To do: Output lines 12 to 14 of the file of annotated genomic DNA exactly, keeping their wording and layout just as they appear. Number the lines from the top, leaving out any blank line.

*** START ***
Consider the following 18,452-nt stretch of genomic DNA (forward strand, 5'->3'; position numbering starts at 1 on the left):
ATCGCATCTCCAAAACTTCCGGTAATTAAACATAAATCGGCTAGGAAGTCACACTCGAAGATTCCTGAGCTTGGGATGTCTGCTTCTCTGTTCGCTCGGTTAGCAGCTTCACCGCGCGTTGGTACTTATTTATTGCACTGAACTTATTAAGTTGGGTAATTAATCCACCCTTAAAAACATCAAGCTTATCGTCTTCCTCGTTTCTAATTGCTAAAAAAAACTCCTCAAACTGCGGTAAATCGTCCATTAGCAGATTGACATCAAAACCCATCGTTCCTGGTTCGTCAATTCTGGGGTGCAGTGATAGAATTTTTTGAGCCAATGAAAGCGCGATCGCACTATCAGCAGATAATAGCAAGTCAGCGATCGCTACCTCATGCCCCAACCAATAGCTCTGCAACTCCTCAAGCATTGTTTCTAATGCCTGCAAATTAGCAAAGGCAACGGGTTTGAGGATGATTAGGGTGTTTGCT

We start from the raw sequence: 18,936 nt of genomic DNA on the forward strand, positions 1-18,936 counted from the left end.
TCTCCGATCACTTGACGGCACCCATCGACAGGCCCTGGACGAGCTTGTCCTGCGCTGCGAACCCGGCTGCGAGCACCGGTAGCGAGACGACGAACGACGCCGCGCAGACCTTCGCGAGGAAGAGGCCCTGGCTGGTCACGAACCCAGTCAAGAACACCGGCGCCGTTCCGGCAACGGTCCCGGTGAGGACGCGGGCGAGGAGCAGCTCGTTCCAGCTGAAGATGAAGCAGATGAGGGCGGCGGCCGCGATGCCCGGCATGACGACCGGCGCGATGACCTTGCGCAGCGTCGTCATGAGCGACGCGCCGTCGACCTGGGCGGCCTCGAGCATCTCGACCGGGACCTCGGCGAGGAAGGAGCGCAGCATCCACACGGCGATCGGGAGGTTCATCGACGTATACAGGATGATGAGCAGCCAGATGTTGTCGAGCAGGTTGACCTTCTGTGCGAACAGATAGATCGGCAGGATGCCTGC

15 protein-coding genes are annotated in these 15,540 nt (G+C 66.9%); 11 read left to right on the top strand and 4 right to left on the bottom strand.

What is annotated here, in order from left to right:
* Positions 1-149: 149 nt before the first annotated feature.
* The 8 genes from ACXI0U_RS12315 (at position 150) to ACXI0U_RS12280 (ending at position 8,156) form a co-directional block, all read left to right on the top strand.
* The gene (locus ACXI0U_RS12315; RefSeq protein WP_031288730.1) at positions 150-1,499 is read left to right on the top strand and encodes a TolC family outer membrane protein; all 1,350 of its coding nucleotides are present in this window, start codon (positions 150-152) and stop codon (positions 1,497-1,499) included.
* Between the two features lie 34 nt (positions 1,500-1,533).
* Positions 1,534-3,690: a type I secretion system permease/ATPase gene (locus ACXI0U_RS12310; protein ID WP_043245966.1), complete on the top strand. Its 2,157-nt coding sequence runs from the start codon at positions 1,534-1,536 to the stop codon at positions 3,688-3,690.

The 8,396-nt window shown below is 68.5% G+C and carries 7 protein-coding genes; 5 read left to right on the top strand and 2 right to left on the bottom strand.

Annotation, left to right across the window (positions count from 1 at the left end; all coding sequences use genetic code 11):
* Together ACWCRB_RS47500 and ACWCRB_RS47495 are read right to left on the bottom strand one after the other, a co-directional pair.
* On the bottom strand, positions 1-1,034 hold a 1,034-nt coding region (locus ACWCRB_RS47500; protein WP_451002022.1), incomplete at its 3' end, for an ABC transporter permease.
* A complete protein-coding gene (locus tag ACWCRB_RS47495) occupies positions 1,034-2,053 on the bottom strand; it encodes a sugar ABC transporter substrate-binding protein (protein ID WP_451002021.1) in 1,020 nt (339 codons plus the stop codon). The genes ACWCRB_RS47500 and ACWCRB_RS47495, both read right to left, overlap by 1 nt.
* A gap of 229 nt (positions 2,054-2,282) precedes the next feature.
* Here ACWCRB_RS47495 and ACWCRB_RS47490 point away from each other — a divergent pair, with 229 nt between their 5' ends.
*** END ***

The 8,396-nt window shown below is 68.5% G+C and carries 7 protein-coding genes; 5 read left to right on the top strand and 2 right to left on the bottom strand.

Annotation, left to right across the window (positions count from 1 at the left end; all coding sequences use genetic code 11):
* Together ACWCRB_RS47500 and ACWCRB_RS47495 are read right to left on the bottom strand one after the other, a co-directional pair.